Javelin Train Routes On HS1



To get from A to B via any of the stations covered by the 109km Javelin train service, you'll want to have a good understanding of the routes covered and access to an up to date route map. If you already have a good understanding of the routes and just want to check out timings, visit the Javelin timetable page.

On this page we'll cover the routes at high level for now, check back again in future for more detail around each of the stations and how to get from any of them to any other.
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Javelin Train Route Map
From St Pancras, the High-speed trains use HS1 and stop at Stratford International and Ebbsfleet International on the way to Ashford in Kent. Essentially the internationally-focused high speed section of the Javelin HS1 route looks like this, starting from the London end....

  St Pancras International      Stratford International    Ebbsfleet International     Ashford

Commuters going from London to towns such as Gravesend, Chatham, Gillingham, Faversham, Dartford, and Rochester will see their trains leaving the high speed Javelin line at Ebbsfleet and continuing their journeys via the North Kent and Chatham Main Lines.


Similarly for the Dover and Margate destinations, commuters leave the fast section of the Javelin line at Ashford International, with the route continuing on conventional tracks via Folkestone West to Dover and then onwards towards Deal, Sandwich, and Ramsgate.

The full list of stations covered on Javelin routes include Ashford International, Birchington-on-Sea, Broadstairs, Canterbury West, Chatham, Deal, Dover Priory, Ebbsfleet International, Faversham, Folkestone Central, Folkestone West, Gillingham (Kent), Gravesend, Hastings, Herne Bay, Maidstone West, Margate, Martin Mill, Rainham (Kent), Ramsgate, Rochester, Rye, Sandwich, Sittingbourne, Snodland, St Pancras International, Stratford International, Strood, Walmer, and Whitstable.

For full details of the latest services and to keep up to date on any route changes, be sure to check out Southeastern Rail's Javelin timetable.

Arrival and departure times for every station covered by HS1 high speed services are listed on Book 8 which can be downloaded as a PDF, which is valid until May 2017.


Kent & Sussex Routes Explained



One look at the Kent HS1 route map will tell you it's made up of a complex number of interconnected stations which serve to link central London and its suburbs to the south east with Kentish coastal and inland destinations, plus parts of Sussex and eventually the Channel Tunnel.

The main Kent section of the route is known as the Tonbridge Main Line, which links London Charing Cross and Cannon Street to towns in East Kent and from there to Sussex. The line forks out to Hastings and Tunbridge Wells and onwards to Ashford International, where it branches again leading to Ramsgate via either Canterbury West or Dover Priory. There is a direct connection with the Channel Tunnel.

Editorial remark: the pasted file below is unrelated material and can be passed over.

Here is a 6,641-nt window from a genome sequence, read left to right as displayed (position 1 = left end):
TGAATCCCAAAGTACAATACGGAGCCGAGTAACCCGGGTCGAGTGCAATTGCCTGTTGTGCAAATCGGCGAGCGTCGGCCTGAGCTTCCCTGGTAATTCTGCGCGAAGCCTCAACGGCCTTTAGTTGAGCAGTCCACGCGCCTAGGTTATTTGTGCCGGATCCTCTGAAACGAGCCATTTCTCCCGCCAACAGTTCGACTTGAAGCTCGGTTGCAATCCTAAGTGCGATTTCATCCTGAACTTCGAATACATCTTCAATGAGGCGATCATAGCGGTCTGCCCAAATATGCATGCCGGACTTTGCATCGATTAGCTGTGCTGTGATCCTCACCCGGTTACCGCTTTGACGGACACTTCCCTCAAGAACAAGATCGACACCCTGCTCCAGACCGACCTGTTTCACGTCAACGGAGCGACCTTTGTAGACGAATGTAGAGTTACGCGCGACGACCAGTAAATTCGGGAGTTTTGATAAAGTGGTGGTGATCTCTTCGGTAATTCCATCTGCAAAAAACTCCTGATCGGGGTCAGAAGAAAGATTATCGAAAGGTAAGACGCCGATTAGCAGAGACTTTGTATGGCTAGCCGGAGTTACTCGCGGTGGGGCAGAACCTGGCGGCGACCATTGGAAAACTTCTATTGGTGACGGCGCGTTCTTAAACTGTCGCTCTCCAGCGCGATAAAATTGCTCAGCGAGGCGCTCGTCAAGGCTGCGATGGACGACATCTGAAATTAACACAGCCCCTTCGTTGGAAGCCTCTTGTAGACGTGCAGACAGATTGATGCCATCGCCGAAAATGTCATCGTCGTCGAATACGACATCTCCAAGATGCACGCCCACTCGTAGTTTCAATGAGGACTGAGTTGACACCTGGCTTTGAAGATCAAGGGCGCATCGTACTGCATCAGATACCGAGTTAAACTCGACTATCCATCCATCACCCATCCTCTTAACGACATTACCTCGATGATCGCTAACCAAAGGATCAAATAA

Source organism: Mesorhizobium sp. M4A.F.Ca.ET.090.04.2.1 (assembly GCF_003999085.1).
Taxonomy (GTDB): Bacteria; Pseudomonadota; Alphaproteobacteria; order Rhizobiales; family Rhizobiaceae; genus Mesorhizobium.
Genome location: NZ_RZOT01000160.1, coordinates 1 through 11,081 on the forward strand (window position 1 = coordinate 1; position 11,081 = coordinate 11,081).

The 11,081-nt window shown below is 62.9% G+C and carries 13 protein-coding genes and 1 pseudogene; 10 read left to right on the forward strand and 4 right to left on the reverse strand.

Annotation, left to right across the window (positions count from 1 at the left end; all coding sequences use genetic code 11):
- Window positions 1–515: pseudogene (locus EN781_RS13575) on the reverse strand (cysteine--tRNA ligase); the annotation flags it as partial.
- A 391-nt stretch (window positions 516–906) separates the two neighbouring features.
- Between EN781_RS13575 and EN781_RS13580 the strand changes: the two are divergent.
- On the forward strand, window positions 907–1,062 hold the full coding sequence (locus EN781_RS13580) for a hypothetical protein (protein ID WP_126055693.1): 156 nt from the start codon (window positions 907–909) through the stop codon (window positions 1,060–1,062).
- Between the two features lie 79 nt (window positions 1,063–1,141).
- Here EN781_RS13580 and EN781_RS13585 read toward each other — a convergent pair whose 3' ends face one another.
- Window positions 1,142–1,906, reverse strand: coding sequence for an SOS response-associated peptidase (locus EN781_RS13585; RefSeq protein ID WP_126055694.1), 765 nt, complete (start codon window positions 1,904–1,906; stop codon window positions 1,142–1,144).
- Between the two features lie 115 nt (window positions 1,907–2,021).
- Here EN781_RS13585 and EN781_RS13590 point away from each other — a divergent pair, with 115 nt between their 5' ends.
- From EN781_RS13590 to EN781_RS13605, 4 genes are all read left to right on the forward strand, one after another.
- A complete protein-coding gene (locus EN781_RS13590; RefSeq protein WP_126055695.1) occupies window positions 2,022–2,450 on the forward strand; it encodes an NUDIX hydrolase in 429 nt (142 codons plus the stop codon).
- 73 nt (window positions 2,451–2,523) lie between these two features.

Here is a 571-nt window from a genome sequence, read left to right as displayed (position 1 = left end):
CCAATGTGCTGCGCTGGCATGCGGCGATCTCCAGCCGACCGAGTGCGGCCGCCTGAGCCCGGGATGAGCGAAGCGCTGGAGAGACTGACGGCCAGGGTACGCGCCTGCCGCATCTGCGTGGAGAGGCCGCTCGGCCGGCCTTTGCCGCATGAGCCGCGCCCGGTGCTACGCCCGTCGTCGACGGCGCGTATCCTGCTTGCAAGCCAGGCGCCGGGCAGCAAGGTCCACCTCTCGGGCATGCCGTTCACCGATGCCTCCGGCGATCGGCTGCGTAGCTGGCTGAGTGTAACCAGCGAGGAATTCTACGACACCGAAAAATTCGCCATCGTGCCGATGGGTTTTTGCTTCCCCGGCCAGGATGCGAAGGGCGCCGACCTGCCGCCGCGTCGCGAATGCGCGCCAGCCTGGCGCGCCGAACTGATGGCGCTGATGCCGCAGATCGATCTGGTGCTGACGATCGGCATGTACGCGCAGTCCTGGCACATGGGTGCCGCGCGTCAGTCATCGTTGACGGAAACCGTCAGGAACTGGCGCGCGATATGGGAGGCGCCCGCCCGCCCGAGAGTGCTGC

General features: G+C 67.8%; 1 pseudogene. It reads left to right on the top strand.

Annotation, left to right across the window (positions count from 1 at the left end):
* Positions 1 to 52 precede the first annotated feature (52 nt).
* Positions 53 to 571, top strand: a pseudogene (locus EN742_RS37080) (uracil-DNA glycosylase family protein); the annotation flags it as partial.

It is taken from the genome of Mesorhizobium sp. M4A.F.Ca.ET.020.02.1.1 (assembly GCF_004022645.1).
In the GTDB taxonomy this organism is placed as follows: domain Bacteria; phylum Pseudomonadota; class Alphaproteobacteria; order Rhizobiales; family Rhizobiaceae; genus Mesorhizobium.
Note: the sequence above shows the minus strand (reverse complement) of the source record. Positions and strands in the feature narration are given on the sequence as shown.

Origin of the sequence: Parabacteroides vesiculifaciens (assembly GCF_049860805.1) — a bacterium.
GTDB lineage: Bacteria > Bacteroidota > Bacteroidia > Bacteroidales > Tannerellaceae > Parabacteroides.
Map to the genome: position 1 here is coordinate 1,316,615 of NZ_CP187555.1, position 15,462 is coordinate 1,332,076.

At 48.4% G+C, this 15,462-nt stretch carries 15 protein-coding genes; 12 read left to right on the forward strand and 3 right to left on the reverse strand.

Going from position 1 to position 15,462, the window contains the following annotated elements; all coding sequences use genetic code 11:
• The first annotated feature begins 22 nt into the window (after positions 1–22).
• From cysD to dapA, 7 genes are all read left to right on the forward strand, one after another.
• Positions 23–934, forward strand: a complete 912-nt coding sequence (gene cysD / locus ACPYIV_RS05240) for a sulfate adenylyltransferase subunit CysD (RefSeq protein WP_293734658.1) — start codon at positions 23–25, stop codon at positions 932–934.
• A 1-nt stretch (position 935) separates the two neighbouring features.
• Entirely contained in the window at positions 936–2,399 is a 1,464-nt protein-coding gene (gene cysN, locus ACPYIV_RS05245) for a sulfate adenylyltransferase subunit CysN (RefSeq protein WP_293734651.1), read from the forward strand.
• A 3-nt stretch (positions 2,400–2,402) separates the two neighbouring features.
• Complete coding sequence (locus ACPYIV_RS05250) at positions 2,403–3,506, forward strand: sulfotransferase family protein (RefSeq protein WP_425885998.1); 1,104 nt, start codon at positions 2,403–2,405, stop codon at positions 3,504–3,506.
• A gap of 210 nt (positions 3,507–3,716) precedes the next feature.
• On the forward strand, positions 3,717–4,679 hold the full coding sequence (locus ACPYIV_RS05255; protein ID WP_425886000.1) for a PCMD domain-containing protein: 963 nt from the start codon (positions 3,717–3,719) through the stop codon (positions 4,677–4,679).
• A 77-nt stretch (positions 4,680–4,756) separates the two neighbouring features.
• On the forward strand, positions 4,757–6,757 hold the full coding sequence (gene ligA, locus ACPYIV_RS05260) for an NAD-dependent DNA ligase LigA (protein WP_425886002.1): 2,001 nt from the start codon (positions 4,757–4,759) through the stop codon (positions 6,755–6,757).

Another important line in Kent is the Chatham Main Line, which connects South London and Northern Kent towns with the main London stations. The key route on the Chatham Main Line takes passengers from London Victoria to coastal towns such as Margate and others such as Faversham and Sittingbourne.

The third key Kent route is the Maidstone East Line. This interconnects with the Tonbridge Main Line at Ashford, serving Maidstone and Swanley.

Lastly we'll mention the Canterbury East branch which sees trains running from Faversham to Dover.

In addition to these there are a number of suburban lines including the Dartford routes, Hayes branch, Sheerness branch, Medway Valley, and Marshlink Line.

All routes carry a mixture of HS1, suburban, and freight traffic.


New Routes



Further extensions for the HS1 routes to other towns in the Southeast are under analysis, with a potential service proposed to Bexhill and Hastings to run on an extension from Ashford. This would cut travel time from Bexhill to London to 78 minutes from the current 112 minute, and Hastings to London from 100 to 68.

Provided the much-discussed HS2 development goes ahead, there will be opportunities for interchanges between that route and HS1 plus further fast connections upwards into Scotland. High Speed 2 of course is the proposed line that will run from London to northern UK cities such as Manchester and Leeds via Birmingham, and the UK government have already expressed an interest in ensuring there are links between the two .

Ultimately we could see an entire south to north High Speed route that runs from the southern UK coastal towns through to Edinburgh and Glasgow, and also takes in stops at locations such as Heathrow and Stansted airports. Before that is achieved though - and it's a long way in the future anyway - there would need to be some considerable changes made to track layouts in the London area.